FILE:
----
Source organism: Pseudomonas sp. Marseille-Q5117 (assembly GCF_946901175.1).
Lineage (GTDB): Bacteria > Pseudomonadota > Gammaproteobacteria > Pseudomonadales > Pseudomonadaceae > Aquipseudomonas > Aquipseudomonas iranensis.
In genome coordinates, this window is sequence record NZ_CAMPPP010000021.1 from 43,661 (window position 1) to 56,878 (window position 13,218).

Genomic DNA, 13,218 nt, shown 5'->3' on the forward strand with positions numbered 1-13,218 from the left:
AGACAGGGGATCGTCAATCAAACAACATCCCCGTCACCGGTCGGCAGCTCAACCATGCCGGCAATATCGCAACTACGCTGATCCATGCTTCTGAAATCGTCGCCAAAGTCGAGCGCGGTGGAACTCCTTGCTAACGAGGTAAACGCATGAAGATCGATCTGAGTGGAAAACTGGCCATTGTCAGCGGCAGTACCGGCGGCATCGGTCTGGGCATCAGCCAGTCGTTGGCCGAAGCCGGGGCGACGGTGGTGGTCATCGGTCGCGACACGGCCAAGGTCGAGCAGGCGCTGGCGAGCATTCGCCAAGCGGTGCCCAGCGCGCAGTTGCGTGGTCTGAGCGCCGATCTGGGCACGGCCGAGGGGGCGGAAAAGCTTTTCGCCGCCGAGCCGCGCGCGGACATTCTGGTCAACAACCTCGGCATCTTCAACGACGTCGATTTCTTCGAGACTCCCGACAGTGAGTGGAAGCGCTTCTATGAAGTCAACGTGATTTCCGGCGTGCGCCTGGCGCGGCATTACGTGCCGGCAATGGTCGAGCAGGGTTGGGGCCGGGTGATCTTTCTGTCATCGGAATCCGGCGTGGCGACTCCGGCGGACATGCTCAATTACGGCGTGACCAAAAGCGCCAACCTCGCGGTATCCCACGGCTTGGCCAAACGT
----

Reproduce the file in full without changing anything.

Source organism: Pseudomonas sp. Marseille-Q5117 (assembly GCF_946901175.1).
Lineage (GTDB): Bacteria > Pseudomonadota > Gammaproteobacteria > Pseudomonadales > Pseudomonadaceae > Aquipseudomonas > Aquipseudomonas iranensis.
In genome coordinates, this window is sequence record NZ_CAMPPP010000021.1 from 43,661 (window position 1) to 56,878 (window position 13,218).

Genomic DNA, 13,218 nt, shown 5'->3' on the forward strand with positions numbered 1-13,218 from the left:
AGACAGGGGATCGTCAATCAAACAACATCCCCGTCACCGGTCGGCAGCTCAACCATGCCGGCAATATCGCAACTACGCTGATCCATGCTTCTGAAATCGTCGCCAAAGTCGAGCGCGGTGGAACTCCTTGCTAACGAGGTAAACGCATGAAGATCGATCTGAGTGGAAAACTGGCCATTGTCAGCGGCAGTACCGGCGGCATCGGTCTGGGCATCAGCCAGTCGTTGGCCGAAGCCGGGGCGACGGTGGTGGTCATCGGTCGCGACACGGCCAAGGTCGAGCAGGCGCTGGCGAGCATTCGCCAAGCGGTGCCCAGCGCGCAGTTGCGTGGTCTGAGCGCCGATCTGGGCACGGCCGAGGGGGCGGAAAAGCTTTTCGCCGCCGAGCCGCGCGCGGACATTCTGGTCAACAACCTCGGCATCTTCAACGACGTCGATTTCTTCGAGACTCCCGACAGTGAGTGGAAGCGCTTCTATGAAGTCAACGTGATTTCCGGCGTGCGCCTGGCGCGGCATTACGTGCCGGCAATGGTCGAGCAGGGTTGGGGCCGGGTGATCTTTCTGTCATCGGAATCCGGCGTGGCGACTCCGGCGGACATGCTCAATTACGGCGTGACCAAAAGCGCCAACCTCGCGGTATCCCACGGCTTGGCCAAACGT